Food and drink set to be spared from cautious Christmas spending?
The deterioration in economic conditions is set to lead to more cautious spending by UK consumers at Christmas but food and drink spend is unlikely to be affected, according to GfK NOP’s new Christmas Shopping survey.
Helen Roberts, Retail Director at GfK NOP, believes the findings are intriguing and wonders whether the festive spirit will inevitably overwhelm fiscal conservatism. “We are seeing some interesting figures coming in on these first waves of our ongoing tracker survey, with a significant number of people already planning to spend less on things like decorations and presents for friends and colleagues and even on certain family members,” she stated. “So far, there is a fairly even balance in the number of people intending to spend less or more on food and drink – although we should ask ourselves whether this means they’re actually intending to purchase fewer items, but believe it will cost them the same amount as last Christmas, due to the price increases we are seeing this year.”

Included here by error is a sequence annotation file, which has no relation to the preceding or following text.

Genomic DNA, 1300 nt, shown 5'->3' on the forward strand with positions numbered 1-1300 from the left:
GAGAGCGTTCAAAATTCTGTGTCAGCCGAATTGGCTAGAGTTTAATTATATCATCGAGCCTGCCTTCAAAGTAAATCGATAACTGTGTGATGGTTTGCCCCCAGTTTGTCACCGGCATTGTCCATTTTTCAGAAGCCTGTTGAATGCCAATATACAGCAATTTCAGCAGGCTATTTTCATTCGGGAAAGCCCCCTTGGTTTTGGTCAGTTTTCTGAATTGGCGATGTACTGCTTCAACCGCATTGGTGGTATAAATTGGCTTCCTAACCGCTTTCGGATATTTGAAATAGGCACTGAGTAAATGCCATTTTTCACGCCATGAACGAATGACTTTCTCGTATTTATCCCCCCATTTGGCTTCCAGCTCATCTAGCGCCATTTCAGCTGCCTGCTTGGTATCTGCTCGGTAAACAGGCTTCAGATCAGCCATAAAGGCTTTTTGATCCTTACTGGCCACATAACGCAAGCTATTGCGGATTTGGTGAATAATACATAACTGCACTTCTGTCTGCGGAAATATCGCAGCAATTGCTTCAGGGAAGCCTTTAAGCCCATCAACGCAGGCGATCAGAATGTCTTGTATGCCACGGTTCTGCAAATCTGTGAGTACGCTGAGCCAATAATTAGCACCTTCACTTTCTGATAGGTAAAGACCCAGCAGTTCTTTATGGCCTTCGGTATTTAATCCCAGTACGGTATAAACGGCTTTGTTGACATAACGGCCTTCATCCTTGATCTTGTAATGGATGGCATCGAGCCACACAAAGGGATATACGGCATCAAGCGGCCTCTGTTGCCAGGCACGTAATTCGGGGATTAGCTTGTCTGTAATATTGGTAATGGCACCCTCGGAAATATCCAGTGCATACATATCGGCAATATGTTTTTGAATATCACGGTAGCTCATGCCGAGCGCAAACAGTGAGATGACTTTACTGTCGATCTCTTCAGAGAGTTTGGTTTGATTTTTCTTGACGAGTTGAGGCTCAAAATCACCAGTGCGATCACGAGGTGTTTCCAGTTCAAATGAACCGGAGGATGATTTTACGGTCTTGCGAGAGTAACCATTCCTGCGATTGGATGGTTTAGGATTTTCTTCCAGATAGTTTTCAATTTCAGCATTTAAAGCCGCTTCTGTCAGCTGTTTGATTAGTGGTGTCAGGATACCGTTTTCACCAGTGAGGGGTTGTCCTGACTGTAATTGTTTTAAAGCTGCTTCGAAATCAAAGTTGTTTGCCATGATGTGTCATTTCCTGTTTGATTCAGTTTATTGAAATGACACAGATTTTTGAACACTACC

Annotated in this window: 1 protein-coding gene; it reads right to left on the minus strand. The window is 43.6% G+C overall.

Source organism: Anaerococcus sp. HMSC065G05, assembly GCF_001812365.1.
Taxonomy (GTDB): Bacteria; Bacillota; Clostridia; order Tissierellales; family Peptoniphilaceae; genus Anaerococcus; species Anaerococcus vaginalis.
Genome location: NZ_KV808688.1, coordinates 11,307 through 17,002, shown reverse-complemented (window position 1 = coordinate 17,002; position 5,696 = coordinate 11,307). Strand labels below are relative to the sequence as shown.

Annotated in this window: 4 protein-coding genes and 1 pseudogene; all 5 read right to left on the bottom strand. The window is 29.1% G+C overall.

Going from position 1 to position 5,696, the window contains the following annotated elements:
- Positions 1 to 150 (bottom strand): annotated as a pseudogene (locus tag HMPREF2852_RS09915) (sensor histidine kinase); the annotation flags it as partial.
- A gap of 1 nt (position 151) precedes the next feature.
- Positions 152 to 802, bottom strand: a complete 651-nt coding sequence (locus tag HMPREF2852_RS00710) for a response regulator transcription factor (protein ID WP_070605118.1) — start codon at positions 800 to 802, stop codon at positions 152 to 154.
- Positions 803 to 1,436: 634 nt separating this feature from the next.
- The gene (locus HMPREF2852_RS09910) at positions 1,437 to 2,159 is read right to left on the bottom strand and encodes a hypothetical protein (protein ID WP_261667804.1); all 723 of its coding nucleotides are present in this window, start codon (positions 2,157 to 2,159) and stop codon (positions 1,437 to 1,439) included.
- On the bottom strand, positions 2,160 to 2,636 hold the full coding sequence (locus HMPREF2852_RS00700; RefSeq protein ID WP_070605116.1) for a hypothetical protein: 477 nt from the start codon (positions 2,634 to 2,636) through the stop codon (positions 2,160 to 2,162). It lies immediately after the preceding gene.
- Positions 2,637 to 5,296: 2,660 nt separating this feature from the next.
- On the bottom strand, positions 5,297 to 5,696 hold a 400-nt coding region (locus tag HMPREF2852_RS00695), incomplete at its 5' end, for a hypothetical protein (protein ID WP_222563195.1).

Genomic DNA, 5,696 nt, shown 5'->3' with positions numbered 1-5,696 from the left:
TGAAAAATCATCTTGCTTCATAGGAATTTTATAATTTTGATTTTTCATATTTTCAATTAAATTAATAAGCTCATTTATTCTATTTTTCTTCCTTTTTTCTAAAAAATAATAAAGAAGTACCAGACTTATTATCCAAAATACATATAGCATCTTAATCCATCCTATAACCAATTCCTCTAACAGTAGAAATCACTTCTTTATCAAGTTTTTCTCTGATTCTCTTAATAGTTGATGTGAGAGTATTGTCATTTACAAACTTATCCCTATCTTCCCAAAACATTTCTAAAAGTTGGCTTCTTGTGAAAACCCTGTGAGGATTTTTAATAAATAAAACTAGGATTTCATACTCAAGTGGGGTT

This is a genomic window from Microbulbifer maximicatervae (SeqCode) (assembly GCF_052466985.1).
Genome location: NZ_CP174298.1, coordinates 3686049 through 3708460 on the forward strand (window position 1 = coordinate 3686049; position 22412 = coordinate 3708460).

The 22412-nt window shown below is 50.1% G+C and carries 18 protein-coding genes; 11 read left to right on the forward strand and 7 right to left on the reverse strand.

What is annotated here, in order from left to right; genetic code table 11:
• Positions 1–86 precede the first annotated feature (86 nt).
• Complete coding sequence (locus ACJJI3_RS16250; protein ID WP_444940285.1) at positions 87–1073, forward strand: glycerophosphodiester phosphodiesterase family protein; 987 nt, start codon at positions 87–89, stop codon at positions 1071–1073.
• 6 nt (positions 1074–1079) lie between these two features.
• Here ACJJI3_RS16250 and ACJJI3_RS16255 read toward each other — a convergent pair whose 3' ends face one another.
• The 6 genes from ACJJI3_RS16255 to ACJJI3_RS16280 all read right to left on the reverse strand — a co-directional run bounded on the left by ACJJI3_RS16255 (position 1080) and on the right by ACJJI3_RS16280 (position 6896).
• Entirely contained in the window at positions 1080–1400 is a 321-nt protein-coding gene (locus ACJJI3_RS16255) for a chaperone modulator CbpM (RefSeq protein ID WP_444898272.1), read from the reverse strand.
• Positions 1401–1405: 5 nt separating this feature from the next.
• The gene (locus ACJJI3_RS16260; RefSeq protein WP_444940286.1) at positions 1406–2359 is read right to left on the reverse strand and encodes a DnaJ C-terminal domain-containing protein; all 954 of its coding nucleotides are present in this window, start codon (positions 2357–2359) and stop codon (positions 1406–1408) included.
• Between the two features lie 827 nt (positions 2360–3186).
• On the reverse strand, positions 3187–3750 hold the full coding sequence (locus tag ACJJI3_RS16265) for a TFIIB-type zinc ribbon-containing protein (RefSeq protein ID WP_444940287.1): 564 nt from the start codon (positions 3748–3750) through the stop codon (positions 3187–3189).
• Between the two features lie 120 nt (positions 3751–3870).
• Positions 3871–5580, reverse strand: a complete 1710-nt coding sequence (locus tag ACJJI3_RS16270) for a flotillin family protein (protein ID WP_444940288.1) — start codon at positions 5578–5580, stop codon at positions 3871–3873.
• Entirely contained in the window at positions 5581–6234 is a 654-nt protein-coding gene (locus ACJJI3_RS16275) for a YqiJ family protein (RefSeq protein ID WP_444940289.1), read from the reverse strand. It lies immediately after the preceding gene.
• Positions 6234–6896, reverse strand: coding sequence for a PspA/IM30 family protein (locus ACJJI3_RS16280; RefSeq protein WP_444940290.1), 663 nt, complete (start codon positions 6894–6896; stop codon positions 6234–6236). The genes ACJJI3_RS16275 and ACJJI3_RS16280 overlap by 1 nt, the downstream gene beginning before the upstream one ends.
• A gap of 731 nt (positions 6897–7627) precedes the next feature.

“It’s going to be fascinating for retailers to keep watch on how these indicative first findings develop as we get closer December; will people get more and more cautious, or will the festive spirit give them a sense of ‘why not?’.”
The survey indicates that 40 per cent of consumers plan to finance Christmas through our credit cards, and 17 per cent will be dipping into their savings to pay for the festive season spend. Forty per cent have also admitted that they are more worried this year than they were last year about how they will pay for Christmas.
Ms Roberts notes that fears of a recession have already been driving consumer purchase decisions. “The extended media focus on the UK economy and fears of what the recession will bring are high in people’s minds,” she said. “We’re already seeing signs of belt-tightening, with our Consumer Behaviour Monitor for July and August showing well over a third of UK consumers switching to supermarket own brands rather than branded goods, cutting back on the amount of holiday travel we plan to do, and going out to pubs and restaurants less.”